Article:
Price is the ultimate marketing mix weapon a manager can wield: it directly affects profits and touches both consumer thoughts and feelings. Pricing psychology is especially interesting – my very first marketing term paper back in 1991 discussed reference prices, and many of my early publications expanded our understanding of price effects and when they operate. Especially disturbing was the result by (fellow UCLA) profs Sunil Gupta and Lee Cooper that customers ‘discount the discounts’, i.e. they perceive large discounts (eg 50% off) as less and act accordingly, thus losing brands money. In my Marketing Science paper with Shuba Srinivasan and Philip-Hans Franses, we examine when price thresholds matter for your bottom line, and show asymmetry for price increases versus decreases on three levels: the threshold size, the sign and the magnitude of price effect on your sales.
What a pleasant surprise to see Europanel cover our paper with graphics such as the above over the past 2 weeks! The starting point is the elasticity of your sales to price: by how much % do your sales change if you change your price? The typical answer is -2.5: if you decrease price by 10%, sales go up by 25%. However, this may only play in your business-as-usual zone close to what the consumer expects to pay for your brand, i.e. the reference price’ If you price beyond the ‘constant elasticity’ zone (in Europanel’s above graph), will you get higher or lower elasticity after a threshold is reached? Where are these thresholds and do they differ for price increases versus decreases in your category?
We find that thresholds matter for most (76% of) brands, and that some are driven by internal or historical reference prices (consumers remember prices from their last brand purchase), while some are driven by external or competitive reference prices (consumers observe current prices of competing brands). In our sample of fast moving consumer goods, it was the internal/historical reference price that mattered most often. Compared to this historical reference price, we often see that consumers ‘discount the discounts’: they respond relatively less when the price is far away from their reference point, as illustrated for this large cookie brand:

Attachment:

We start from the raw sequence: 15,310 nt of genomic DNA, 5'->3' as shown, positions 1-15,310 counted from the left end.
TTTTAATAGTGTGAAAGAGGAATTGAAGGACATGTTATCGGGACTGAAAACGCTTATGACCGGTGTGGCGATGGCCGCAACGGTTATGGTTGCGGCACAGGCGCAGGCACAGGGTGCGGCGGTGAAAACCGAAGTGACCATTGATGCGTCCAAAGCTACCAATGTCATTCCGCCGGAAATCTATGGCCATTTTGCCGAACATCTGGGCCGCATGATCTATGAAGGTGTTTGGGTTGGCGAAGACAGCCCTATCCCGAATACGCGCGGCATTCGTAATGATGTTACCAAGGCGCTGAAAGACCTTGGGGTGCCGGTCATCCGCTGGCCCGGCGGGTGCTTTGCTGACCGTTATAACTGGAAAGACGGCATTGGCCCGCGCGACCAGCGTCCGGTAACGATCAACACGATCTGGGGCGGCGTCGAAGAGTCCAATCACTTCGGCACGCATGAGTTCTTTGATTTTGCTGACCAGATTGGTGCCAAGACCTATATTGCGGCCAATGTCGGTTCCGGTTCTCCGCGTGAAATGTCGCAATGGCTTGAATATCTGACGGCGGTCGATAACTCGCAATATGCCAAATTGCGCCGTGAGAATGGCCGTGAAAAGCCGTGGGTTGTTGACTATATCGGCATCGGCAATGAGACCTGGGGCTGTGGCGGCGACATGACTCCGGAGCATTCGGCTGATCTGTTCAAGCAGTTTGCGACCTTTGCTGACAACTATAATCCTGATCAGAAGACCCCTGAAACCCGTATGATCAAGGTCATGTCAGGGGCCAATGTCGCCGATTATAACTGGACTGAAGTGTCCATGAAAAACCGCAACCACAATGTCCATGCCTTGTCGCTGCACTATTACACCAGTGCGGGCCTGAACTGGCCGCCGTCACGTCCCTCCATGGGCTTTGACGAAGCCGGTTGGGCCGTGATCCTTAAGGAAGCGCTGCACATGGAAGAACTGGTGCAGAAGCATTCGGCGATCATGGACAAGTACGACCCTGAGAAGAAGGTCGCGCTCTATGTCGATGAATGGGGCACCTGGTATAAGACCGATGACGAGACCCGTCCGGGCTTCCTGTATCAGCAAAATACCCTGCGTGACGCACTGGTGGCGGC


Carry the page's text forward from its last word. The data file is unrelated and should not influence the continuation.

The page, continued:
In contrast, competitive price thresholds mattered more for smaller brands. Moreover, we see consumers reacting stronger to big price changes, especially price increases. Consumers thus have a latitude of acceptance around your competitors’ prices, but you’d better not exceed the threshold, as illustrated for this small cookie brand:
Another great way to show the results is the below graph by Europanel:
(1) a small price drop suffices for high share brands and for expensive brands: when you are well known and/or are expensive, your price promotion does not need to be large to give consumers a reason to buy;
(2) a large price drop is needed to get consumer attention and purchases when prices have been volatile – changing often for your category or for your brand;
(3) a small price increase already hurts your sales a lot if prices are volatile, likely because consumers expect a price drop is coming soon, so they can afford to wait;
(4) a large price increase, in contrast, is needed to get consumers out of their latitude of acceptance for high share and expensive brands:
What is our pricing advice? For price decreases, provide a large enough discount to overcome inertia, especially for expensive brands. In contrast, beware of too high discounts for store brands, as they show more saturation effects (discounting of discount).
For price increases, stay below the threshold and slowly increase with competition. This is especially important for store brands and categories with little price volatility and price spread among competitors. In contrast, national brands in concentrated and inexpensive categories get punished less for large price increases.
I am also happy this research saw several applications and extensions in different categories. First, consumers in the travel industry are more sensitive to external (vs internal) reference price due to their higher information accessibility and perceived diagnosticity.
Second, food demand is more responsive to price increases than to price decreases, and price changes improve dietary quality of low-SES household food purchases most, especially for sweet snacks, desserts, and fats/oils.
Finally, investors react to price increase announcements by bidding up the firm’s stock price, especially when it is larger and attributed to high demand.